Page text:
Home again

I’m back in New York and feeling a tad bit nostalgic about the home I just left again.  Manila for three weeks is never enough.  Manila for any stretch of time just doesn’t sate the thirst to be back where I grew up — amongst the family who nurtured me through the years, my family here in the big apple notwithstanding.  There are just choices that stick with you and remind you about what you gave up in exchange for your gains.

No regrets.  It’s just that  leaving Manila is always bittersweet.

I arrived at night and saw my first daylight this Friday.  I looked up at the skies when I stepped out to grab some groceries and saw this picture of a blue sky.  The trees are now bare, ready to receive the onslaught of the cold.  The cold wind greeted me with a sharp kiss to the cheek.  I’m home again, indeed.

I tell myself I made a lot of strides this homecoming even if it seemed everything was laid back and slow.  I got to spend a lot of time with the people who really mattered.  I may not have left the confines of Metro Manila but I saw more of it than the previous visits home.  I saw less people but got to see the people I really wanted to spend time with.  So forget that I didn’t even step into the hallways of Megamall, or that I didn’t get to go to Quiapo or Divisoria this time — I felt like I had accomplished as much if not more than previous visits when I did.

The Road Home

This is one of two views that I see when I stand outside the home I grew up in.  It is where the road to home literally ends.  I have walked to and from and traveled to and from this road countless times.  It is now a busier street — a favorite shortcut between two major thoroughfares — but the road basically still looks the same.  Except for a handful of high-rise buildings, things are unchanged.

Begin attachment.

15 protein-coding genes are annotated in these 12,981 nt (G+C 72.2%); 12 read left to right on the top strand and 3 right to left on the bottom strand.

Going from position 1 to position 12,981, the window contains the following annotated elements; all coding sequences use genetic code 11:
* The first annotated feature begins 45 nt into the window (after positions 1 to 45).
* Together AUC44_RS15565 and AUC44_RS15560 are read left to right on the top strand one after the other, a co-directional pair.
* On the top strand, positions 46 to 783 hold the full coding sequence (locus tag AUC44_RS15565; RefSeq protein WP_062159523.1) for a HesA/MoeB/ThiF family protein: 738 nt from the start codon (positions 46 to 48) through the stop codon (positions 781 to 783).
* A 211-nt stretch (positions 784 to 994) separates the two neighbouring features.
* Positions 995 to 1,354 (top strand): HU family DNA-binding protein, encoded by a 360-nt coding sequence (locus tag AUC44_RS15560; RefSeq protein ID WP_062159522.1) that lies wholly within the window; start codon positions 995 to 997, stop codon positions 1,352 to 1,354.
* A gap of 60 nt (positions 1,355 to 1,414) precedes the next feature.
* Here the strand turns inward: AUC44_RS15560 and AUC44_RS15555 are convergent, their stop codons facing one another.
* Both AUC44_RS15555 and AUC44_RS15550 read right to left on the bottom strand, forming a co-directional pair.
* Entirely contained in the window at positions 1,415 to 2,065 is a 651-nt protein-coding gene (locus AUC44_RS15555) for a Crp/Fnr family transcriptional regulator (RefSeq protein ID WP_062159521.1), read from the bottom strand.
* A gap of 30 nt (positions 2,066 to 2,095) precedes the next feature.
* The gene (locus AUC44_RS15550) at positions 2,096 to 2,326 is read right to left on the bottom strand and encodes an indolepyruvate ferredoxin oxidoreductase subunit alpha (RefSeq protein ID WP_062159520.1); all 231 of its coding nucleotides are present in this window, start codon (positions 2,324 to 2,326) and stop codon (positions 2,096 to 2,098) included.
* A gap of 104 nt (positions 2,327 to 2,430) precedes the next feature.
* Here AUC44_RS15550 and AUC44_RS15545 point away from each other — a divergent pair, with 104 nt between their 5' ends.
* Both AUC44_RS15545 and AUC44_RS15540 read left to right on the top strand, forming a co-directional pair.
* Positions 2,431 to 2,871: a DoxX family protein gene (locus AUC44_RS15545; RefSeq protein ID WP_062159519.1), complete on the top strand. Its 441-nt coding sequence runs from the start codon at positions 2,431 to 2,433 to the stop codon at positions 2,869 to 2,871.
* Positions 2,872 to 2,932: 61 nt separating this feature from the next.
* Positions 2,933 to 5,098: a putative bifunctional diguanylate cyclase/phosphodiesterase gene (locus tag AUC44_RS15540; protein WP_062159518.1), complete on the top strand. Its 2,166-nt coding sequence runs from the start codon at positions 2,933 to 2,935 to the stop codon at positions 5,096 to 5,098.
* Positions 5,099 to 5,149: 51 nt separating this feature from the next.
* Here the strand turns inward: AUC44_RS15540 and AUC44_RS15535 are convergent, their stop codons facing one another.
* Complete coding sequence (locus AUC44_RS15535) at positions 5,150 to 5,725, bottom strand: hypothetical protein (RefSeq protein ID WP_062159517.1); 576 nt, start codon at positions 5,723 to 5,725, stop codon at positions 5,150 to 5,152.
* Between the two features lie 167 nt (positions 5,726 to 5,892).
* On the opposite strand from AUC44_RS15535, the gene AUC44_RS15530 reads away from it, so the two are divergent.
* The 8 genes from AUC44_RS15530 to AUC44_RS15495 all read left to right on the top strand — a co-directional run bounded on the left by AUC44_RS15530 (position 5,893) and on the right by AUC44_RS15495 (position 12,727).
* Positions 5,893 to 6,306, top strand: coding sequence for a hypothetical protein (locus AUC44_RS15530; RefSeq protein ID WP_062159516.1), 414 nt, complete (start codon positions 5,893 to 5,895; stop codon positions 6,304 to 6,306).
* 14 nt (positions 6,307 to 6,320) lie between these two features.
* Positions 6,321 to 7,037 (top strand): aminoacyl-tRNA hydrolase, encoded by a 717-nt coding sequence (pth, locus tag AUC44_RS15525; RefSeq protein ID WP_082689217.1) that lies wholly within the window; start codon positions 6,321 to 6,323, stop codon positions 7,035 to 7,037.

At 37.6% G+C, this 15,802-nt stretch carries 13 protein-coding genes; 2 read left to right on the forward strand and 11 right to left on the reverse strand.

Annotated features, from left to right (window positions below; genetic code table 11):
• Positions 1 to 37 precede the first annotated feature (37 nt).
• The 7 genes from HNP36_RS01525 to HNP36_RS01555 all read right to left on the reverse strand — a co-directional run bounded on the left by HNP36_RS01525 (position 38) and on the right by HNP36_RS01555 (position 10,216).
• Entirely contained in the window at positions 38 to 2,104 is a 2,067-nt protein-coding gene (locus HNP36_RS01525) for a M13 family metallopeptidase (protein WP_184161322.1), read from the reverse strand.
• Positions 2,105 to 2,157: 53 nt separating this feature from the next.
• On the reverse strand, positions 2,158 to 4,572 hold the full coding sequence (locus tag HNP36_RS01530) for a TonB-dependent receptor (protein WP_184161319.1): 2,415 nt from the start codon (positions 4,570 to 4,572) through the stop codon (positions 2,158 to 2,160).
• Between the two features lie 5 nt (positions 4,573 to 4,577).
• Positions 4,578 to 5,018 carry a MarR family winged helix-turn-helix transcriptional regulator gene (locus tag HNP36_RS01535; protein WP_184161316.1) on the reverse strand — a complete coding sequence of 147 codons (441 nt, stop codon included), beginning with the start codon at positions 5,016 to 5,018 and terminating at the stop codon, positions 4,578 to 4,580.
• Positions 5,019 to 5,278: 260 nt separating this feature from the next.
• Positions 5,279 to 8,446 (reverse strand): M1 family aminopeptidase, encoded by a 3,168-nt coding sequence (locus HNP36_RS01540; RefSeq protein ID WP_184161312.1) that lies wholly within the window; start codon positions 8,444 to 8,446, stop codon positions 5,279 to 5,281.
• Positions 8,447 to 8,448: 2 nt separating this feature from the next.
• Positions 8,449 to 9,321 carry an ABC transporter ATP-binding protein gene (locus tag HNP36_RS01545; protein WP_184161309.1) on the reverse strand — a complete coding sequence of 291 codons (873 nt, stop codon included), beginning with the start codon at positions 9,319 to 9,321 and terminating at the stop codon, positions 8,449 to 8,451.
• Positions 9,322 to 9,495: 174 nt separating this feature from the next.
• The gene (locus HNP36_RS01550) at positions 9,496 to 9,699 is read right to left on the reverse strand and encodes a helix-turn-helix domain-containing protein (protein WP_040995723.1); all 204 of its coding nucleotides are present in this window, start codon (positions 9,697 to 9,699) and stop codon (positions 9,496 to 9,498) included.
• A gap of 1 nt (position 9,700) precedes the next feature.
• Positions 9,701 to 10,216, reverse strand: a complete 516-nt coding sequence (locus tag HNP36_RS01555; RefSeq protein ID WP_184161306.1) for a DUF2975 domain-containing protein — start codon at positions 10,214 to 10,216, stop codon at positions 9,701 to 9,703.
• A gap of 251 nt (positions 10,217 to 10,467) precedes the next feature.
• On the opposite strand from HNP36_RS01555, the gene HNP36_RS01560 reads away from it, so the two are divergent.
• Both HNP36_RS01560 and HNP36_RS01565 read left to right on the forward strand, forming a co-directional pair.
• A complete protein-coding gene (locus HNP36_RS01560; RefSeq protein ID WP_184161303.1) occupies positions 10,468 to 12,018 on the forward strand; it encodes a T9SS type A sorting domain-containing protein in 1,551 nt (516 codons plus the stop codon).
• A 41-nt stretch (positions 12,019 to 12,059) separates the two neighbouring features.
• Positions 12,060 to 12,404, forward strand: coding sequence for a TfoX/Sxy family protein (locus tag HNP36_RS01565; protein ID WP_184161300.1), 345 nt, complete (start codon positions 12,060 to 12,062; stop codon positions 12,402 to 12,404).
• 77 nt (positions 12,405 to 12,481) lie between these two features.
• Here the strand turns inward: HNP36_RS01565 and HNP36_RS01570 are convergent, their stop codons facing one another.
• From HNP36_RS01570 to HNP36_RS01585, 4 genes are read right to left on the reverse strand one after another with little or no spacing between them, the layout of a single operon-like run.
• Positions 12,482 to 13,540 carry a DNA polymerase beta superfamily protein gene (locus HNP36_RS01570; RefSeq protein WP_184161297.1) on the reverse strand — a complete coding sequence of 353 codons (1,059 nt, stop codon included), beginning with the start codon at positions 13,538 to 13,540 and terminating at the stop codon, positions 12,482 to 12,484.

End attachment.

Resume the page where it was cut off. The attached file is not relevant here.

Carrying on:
So in a few days, I will say goodbye to this road once again.  I am looking to return in another 2 years — give or take a few months.

I hate the “leaving Manila” part every time my vacation comes to an end.  I don’t mind the long flight home to New York so much.  It’s the people, things and places that tug at my heart each time I set foot on the airport departure area to board the plane taking me back to the place I’ve called home for 11 years now.

If you ask me, THIS is my home.  But for the last 11 years, I have started anew in the big apple — raising a family.  Someone told me there’s the career to consider — but the truth of it is, work is work.  My career is motherhood. =)  I’ll be coming home in the thick of winter, shifting from comfortably cool to horribly cold — and it’s like reality hitting me straight in the face.

Of course there will  be other homecomings… other opportunities to make that favorite trip back to things familiar and loved.

What matters more

I used to have an action packed, booked solid vacation every time I went for a homecoming here in Manila.  I did that maybe for the first two or three times I vacationed here, making sure breakfast, coffee before lunch, lunch, merienda, dinner and drinks were covered.  I stuck to a schedule and saw as many people as I could.  I scheduled it so that venues were adjacent to each other.  I might be having breakfast in Greenbelt 1, then I move to Greenbelt 5 for lunch, etc.

It was fun and I saw a lot of friends, but I ended up terribly stressed and harrassed.  Fatigue would catch me at the end of the day and I still ended up missing an appointment or two because sometimes things got rescheduled or I missed something.

My last real vacation before this current one was December 2009.  My schedule was thrown out of whack because my father had to be rushed to the hospital before Christmas and that had me ending up staying an extra week making it a month-long vacation with Angelo.  (Alan left earlier than Angelo and me.)  I couldn’t schedule anything because my own was dependent on what was happening to my Dad and where I was needed.  I had tried going with Alan and Angelo to the Tagaytay Highlands on the invitation of Alan’s friend, but I ended up staying all night waiting for our hostess to wake up so I can have her driver bring me to town so I can go home to Dad who had to have emergency surgery.